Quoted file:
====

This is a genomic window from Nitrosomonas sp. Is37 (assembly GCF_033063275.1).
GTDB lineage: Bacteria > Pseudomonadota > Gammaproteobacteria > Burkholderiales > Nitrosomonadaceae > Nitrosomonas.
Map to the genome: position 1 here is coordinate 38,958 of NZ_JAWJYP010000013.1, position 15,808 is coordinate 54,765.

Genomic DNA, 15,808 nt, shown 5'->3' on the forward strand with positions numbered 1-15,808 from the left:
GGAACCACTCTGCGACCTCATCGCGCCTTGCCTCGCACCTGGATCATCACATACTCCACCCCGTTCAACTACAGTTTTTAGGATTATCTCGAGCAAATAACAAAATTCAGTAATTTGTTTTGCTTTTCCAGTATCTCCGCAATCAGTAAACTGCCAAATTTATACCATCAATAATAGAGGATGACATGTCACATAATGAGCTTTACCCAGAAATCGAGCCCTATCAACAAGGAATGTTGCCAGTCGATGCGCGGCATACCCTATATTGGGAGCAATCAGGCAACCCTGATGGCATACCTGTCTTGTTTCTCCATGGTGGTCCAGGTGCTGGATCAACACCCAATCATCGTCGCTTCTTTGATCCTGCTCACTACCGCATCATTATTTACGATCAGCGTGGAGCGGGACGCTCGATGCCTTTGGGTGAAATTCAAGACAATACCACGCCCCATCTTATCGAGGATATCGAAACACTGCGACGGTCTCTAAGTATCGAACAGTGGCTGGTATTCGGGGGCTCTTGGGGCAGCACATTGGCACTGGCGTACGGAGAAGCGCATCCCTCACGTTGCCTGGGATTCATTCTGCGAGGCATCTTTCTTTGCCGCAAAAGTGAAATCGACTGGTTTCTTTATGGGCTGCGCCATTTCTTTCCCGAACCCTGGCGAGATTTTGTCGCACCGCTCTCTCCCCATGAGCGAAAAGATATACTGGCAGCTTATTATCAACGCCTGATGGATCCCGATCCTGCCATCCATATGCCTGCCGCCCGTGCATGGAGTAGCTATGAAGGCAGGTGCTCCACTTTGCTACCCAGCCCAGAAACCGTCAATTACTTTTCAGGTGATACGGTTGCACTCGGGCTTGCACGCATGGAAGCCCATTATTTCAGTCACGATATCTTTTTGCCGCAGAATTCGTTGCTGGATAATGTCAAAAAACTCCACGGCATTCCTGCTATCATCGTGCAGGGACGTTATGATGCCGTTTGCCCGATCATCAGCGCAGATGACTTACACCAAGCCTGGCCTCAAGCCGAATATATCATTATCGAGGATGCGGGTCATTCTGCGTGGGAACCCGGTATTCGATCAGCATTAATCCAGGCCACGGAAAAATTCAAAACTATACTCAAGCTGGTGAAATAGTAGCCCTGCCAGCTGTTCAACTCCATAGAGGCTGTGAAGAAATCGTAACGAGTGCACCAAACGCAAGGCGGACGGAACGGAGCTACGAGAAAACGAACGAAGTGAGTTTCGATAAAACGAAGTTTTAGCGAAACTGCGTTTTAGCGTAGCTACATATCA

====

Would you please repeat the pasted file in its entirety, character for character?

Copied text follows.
This is a genomic window from Nitrosomonas sp. Is37 (assembly GCF_033063275.1).
GTDB lineage: Bacteria > Pseudomonadota > Gammaproteobacteria > Burkholderiales > Nitrosomonadaceae > Nitrosomonas.
Map to the genome: position 1 here is coordinate 38,958 of NZ_JAWJYP010000013.1, position 15,808 is coordinate 54,765.

Genomic DNA, 15,808 nt, shown 5'->3' on the forward strand with positions numbered 1-15,808 from the left:
GGAACCACTCTGCGACCTCATCGCGCCTTGCCTCGCACCTGGATCATCACATACTCCACCCCGTTCAACTACAGTTTTTAGGATTATCTCGAGCAAATAACAAAATTCAGTAATTTGTTTTGCTTTTCCAGTATCTCCGCAATCAGTAAACTGCCAAATTTATACCATCAATAATAGAGGATGACATGTCACATAATGAGCTTTACCCAGAAATCGAGCCCTATCAACAAGGAATGTTGCCAGTCGATGCGCGGCATACCCTATATTGGGAGCAATCAGGCAACCCTGATGGCATACCTGTCTTGTTTCTCCATGGTGGTCCAGGTGCTGGATCAACACCCAATCATCGTCGCTTCTTTGATCCTGCTCACTACCGCATCATTATTTACGATCAGCGTGGAGCGGGACGCTCGATGCCTTTGGGTGAAATTCAAGACAATACCACGCCCCATCTTATCGAGGATATCGAAACACTGCGACGGTCTCTAAGTATCGAACAGTGGCTGGTATTCGGGGGCTCTTGGGGCAGCACATTGGCACTGGCGTACGGAGAAGCGCATCCCTCACGTTGCCTGGGATTCATTCTGCGAGGCATCTTTCTTTGCCGCAAAAGTGAAATCGACTGGTTTCTTTATGGGCTGCGCCATTTCTTTCCCGAACCCTGGCGAGATTTTGTCGCACCGCTCTCTCCCCATGAGCGAAAAGATATACTGGCAGCTTATTATCAACGCCTGATGGATCCCGATCCTGCCATCCATATGCCTGCCGCCCGTGCATGGAGTAGCTATGAAGGCAGGTGCTCCACTTTGCTACCCAGCCCAGAAACCGTCAATTACTTTTCAGGTGATACGGTTGCACTCGGGCTTGCACGCATGGAAGCCCATTATTTCAGTCACGATATCTTTTTGCCGCAGAATTCGTTGCTGGATAATGTCAAAAAACTCCACGGCATTCCTGCTATCATCGTGCAGGGACGTTATGATGCCGTTTGCCCGATCATCAGCGCAGATGACTTACACCAAGCCTGGCCTCAAGCCGAATATATCATTATCGAGGATGCGGGTCATTCTGCGTGGGAACCCGGTATTCGATCAGCATTAATCCAGGCCACGGAAAAATTCAAAACTATACTCAAGCTGGTGAAATAGTAGCCCTGCCAGCTGTTCAACTCCATAGAGGCTGTGAAGAAATCGTAACGAGTGCACCAAACGCAAGGCGGACGGAACGGAGCTACGAGAAAACGAACGAAGTGAGTTTCGATAAAACGAAGTTTTAGCGAAACTGCGTTTTAGCGTAGCTACATATCA